Reality Winner Wasn’t Read Her Miranda Rights

It shows how police can be thugs operating in defiance of righteous practices. Not all members of criminal gangs will be bad, and the same logic can be applied to police forces too.

AT A COURT HEARING on Wednesday, a federal judge agreed to delay accused leaker Reality Winner’s trial until March. The delay will allow Winner’s lawyers and expert witnesses to acquire the required security clearances needed to access classified information the government may use against her in court.

A potentially critical pretrial battle, however, is brewing right now, according to court documents filed Tuesday. Winner — the 25-year-old Air Force veteran and ex-National Security Administration contractor indicted under the Espionage Act for allegedly leaking a top-secret document — has accused the FBI of violating her Miranda rights. Winner’s lawyers are arguing that any alleged confession should be barred from a jury trial.

“Because Winner was not read her Miranda rights prior to law enforcement questioning,” Winner’s lawyers said in a memo supporting their motion, “any statements elicited by law enforcement from Winner during the encounter must be suppressed, as should any evidence obtained as a result of those statements.”


In a four-page written declaration, Winner told the court that 10 armed, male FBI agents came to her house with a warrant to search the premises and her person. While there, she said, agents pressured her into consenting to an interview, giving her the impression she did not have a choice to leave. “During the entirety of my encounter with law enforcement on June 3, 2017, prior to being arrested, I was never provided any Miranda warnings,” Winner wrote.

In other words, the FBI didn’t inform her that she had the right to refuse to answer questions or cut the interview short, or that anything she said could be used against her in court, or that she had the right to an attorney — all constitutional requirements, thanks to the famed Miranda v. Arizona Supreme Court case.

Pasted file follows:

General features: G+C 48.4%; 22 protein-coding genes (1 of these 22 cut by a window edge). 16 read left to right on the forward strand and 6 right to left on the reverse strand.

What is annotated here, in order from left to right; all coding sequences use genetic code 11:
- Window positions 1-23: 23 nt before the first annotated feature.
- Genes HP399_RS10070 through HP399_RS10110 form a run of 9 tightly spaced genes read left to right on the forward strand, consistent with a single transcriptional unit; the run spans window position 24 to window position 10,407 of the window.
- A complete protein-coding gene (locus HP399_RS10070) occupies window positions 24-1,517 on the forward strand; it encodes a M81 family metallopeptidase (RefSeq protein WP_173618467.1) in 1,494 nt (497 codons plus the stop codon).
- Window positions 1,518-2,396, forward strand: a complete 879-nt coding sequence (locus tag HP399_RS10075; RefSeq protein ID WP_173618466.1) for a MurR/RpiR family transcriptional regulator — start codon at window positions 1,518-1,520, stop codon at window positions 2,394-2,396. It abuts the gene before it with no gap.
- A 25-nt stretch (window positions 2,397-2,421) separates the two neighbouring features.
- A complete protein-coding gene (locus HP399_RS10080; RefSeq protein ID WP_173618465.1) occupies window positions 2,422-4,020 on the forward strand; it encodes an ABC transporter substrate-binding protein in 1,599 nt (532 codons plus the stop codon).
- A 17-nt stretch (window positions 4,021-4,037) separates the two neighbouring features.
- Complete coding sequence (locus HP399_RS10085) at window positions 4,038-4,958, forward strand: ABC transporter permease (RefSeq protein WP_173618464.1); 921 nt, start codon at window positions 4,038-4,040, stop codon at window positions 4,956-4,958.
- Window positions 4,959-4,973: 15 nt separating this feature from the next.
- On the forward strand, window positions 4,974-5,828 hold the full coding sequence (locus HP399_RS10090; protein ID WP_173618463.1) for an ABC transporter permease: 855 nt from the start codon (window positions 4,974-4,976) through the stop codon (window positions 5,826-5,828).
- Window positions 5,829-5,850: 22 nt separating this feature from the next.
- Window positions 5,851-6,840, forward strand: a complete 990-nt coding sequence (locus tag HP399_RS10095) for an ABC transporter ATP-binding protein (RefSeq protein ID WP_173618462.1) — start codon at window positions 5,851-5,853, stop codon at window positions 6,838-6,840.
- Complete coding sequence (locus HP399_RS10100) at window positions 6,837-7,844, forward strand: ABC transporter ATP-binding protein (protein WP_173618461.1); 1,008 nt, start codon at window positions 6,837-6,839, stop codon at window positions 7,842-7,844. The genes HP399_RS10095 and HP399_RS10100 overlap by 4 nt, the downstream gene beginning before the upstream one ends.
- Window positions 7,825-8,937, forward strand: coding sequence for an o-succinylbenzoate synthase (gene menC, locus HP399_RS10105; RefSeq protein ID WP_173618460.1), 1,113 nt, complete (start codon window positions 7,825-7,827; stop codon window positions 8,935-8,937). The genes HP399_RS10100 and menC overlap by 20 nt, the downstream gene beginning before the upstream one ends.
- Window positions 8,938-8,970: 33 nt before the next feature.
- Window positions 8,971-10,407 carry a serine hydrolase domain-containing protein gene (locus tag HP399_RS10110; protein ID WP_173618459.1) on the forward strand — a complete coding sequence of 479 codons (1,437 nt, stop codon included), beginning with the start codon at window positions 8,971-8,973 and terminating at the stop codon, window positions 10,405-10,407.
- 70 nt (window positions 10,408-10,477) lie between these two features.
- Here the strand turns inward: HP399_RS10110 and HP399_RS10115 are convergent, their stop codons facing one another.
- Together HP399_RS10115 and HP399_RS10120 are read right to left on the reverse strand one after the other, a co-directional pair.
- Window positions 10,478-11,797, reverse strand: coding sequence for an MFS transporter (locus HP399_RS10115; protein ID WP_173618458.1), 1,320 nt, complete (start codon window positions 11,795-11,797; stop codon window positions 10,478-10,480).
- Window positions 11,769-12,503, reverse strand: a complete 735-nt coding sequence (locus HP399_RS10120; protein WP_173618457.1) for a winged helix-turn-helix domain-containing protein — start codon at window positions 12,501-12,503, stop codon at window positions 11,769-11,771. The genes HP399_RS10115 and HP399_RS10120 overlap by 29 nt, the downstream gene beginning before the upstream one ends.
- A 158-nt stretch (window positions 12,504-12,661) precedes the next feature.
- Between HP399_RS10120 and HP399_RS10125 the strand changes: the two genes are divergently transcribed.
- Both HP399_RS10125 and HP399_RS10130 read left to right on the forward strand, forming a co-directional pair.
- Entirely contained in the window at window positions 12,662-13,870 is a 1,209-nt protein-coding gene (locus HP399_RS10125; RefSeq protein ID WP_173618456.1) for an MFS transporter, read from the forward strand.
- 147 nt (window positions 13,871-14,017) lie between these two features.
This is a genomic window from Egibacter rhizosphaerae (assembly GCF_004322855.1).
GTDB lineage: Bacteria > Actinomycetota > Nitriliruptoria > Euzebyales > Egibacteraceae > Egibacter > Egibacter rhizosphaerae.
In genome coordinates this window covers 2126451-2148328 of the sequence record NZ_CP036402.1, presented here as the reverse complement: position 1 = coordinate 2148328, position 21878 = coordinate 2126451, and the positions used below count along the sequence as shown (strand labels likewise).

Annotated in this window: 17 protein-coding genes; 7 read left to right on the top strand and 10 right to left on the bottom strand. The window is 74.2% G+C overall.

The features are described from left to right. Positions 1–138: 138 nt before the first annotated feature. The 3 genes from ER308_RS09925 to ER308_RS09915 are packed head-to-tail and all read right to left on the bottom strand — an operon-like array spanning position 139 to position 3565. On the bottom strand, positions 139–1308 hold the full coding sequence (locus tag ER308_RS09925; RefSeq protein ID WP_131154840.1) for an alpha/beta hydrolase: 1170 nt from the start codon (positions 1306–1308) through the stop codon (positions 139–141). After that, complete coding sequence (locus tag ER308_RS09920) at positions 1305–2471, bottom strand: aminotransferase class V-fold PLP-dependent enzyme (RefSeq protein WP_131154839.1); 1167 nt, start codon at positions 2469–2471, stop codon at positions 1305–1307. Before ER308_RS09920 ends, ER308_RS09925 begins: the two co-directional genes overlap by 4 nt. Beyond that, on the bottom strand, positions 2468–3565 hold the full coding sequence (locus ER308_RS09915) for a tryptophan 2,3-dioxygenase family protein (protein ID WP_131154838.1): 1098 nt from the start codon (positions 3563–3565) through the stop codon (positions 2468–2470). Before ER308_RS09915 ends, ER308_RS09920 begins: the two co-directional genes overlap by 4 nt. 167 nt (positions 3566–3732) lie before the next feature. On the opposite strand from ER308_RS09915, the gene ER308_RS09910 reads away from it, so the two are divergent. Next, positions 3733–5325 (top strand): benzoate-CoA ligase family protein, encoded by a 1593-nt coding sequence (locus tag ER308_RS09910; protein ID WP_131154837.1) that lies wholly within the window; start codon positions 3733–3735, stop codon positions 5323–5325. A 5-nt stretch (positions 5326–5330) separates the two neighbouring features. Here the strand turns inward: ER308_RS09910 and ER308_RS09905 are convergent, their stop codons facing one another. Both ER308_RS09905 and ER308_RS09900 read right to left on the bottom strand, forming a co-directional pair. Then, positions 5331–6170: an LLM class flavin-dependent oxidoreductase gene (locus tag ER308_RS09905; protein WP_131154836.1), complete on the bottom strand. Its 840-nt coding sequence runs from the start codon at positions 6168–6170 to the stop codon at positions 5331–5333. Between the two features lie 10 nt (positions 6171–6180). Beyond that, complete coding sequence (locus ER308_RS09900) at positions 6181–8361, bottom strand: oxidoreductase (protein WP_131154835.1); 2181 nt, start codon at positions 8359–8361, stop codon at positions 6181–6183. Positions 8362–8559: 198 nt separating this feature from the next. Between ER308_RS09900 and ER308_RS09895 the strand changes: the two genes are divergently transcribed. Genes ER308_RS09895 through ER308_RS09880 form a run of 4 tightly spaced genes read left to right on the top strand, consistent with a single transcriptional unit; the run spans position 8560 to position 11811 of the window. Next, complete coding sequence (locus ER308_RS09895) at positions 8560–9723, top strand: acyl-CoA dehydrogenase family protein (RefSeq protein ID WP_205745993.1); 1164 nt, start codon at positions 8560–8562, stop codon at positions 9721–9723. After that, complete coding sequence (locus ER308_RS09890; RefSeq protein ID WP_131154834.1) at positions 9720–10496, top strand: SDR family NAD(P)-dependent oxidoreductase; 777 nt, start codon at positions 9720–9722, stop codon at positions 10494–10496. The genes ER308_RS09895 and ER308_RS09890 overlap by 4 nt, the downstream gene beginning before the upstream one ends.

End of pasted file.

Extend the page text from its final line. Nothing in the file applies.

Winner wrote that when agents started searching her house, two of them “told me that they wanted to speak with me and asked if I would rather speak with them in my house or at the FBI office.” They then directed her to a cramped, unfurnished backroom in her home, despite her initial protests that she did not want to talk to them in the “creepy” and “weird” 7-by-9-foot room. Once there, she sat with her back to the wall, with the door almost all the way shut, as agents stood in front of her “physically blocking the exit to the room.”

According to Winner, while agents told her the interview was “voluntary,” they did not inform her that she could leave and refused to give her a direct answer when she asked if she was being arrested. After the interview concluded, the agents directed her to stand in her yard. Then, two female FBI agents showed up and arrested her.

Miranda rights are not limited to interrogations that occur after a suspect is arrested. Suspects are supposed to be apprised of their rights during any “custodial interrogation,” essentially any place where a suspect feels that they are not allowed to leave.